Phase 2 Nigeria Experiences Report

Disability-Inclusive Education and Employment: Understanding the Experiences of Young Men and Women with Disabilities – NIGERIA

Executive Summary

  • This research explored the lived experiences of young men and women with disabilities in Nigeria through in-depth interviews with 30 young persons with disabilities. The study included a mix of participants with various disabilities (including physical, visual, hearing, psychosocial, and intellectual impairments, as well as albinism), aged between 15-35 years, based in urban and rural parts of Nigeria. Participants were purposively selected to reflect varied access to education and vocational training, employment in the agricultural and digital sector.
  • Participants reported navigating numerous barriers in accessing education including identifying appropriate schools and managing the costs of education. Although funding support such as scholarships existed, there were eligibility restrictions that many found difficult to meet.
  • Experiences of youth with disabilities during education were shaped by infrastructural inaccessibility and lack of accommodations in teaching practices.
  • Most young people with disabilities faced challenges securing employment due to limited skills and employability training. Many then undertook vocational training but faced discriminatory attitudes.
  • Youth with disabilities engaged in work in the agricultural sector faced challenges including those related to type of impairment and reported needing training in several aspects related to agriculture.
  • Youth with disabilities engaged in the digital sector reported accessibility issues in their work environment and emphasised a need for financial support to help with the high cost of assistive products necessary for work in this sector.
  • Access to assistive products and to digital skills training were noted as facilitating factors in education and employment. Support from family members, friends, peers, and community members were also strong enablers.
  • Many youth participants had experienced stigma including negative attitudes and stereotypes, bullying, violence and abuse, and discrimination and exclusion in education and employment settings. Drivers of stigma included lack of awareness of the capabilities of youth with disabilities, and misconceptions around disability.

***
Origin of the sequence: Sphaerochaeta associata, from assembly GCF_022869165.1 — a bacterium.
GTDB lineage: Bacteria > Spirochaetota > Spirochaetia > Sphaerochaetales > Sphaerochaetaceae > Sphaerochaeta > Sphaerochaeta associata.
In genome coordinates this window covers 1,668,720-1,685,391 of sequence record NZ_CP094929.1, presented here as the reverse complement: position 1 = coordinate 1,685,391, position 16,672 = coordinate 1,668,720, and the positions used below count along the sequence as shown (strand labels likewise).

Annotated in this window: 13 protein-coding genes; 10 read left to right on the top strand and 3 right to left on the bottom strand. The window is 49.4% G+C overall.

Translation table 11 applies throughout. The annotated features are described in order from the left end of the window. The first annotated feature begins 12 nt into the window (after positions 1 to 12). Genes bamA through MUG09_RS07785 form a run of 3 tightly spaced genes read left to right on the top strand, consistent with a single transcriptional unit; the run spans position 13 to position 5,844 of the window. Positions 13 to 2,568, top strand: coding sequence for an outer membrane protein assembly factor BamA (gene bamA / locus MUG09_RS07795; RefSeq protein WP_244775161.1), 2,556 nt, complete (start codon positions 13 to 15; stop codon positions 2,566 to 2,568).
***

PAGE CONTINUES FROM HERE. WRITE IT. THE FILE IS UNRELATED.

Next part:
• This study also explored the intersectionality of other factors with youth experiences. The visibility of a person’s impairment can influence how they are perceived and treated by the community. Women with disabilities experience compounded discrimination as both disability and gender carry forms of marginalisation and stigma.
  • The extent of voice and agency among the young people with disabilities varied with the type and severity of their impairment, household factors, and family dynamics.
  • The evidence indicates a gap between young people with disabilities’ aspirations, and the opportunities available to them. These were mostly influenced by financial barriers.
  • Recommendations include strengthening educational institutions and teachers to better deliver inclusive education; improving policy implementation to increase inclusiveness of persons with disabilities in education and employment; improving opportunities for young people with disabilities to access skills trainings; better availability of start-up capital and equipment to help transition to gainful employment; more efforts to sensitise employers and communities to address drivers of stigma; wider availability of assistive products and digital skills; and wider range of interventions and financial support options to better match the aspirations of young people with disabilities with opportunities.

About the Series:

“Disability-Inclusive Education and Employment”

Recognizing that meaningful inclusion for young people with disabilities starts with listening and learning, the Mastercard Foundation developed a research program to map the policy landscape and to hear directly from young people with disabilities.

This research was carried out in partnership with the International Centre for Evidence in Disability at the London School of Hygiene & Tropical Medicine (LSHTM), the University of Abuja, the University of Ghana, Lifetime Consulting Ltd, Addis Ababa University, University of Nairobi, Global Advocacy and Research Group and MRC/UVRI & LSHTM Uganda Research Group.

Two report series have been developed, covering the Mastercard Foundation’s seven countries of focus – the first on the context, the second elevating youth voices.

Briefs summarizing the key findings of each report have been prepared by Dr. Xanthe Hunt in collaboration with LSHTM and the Mastercard Foundation’s research team.

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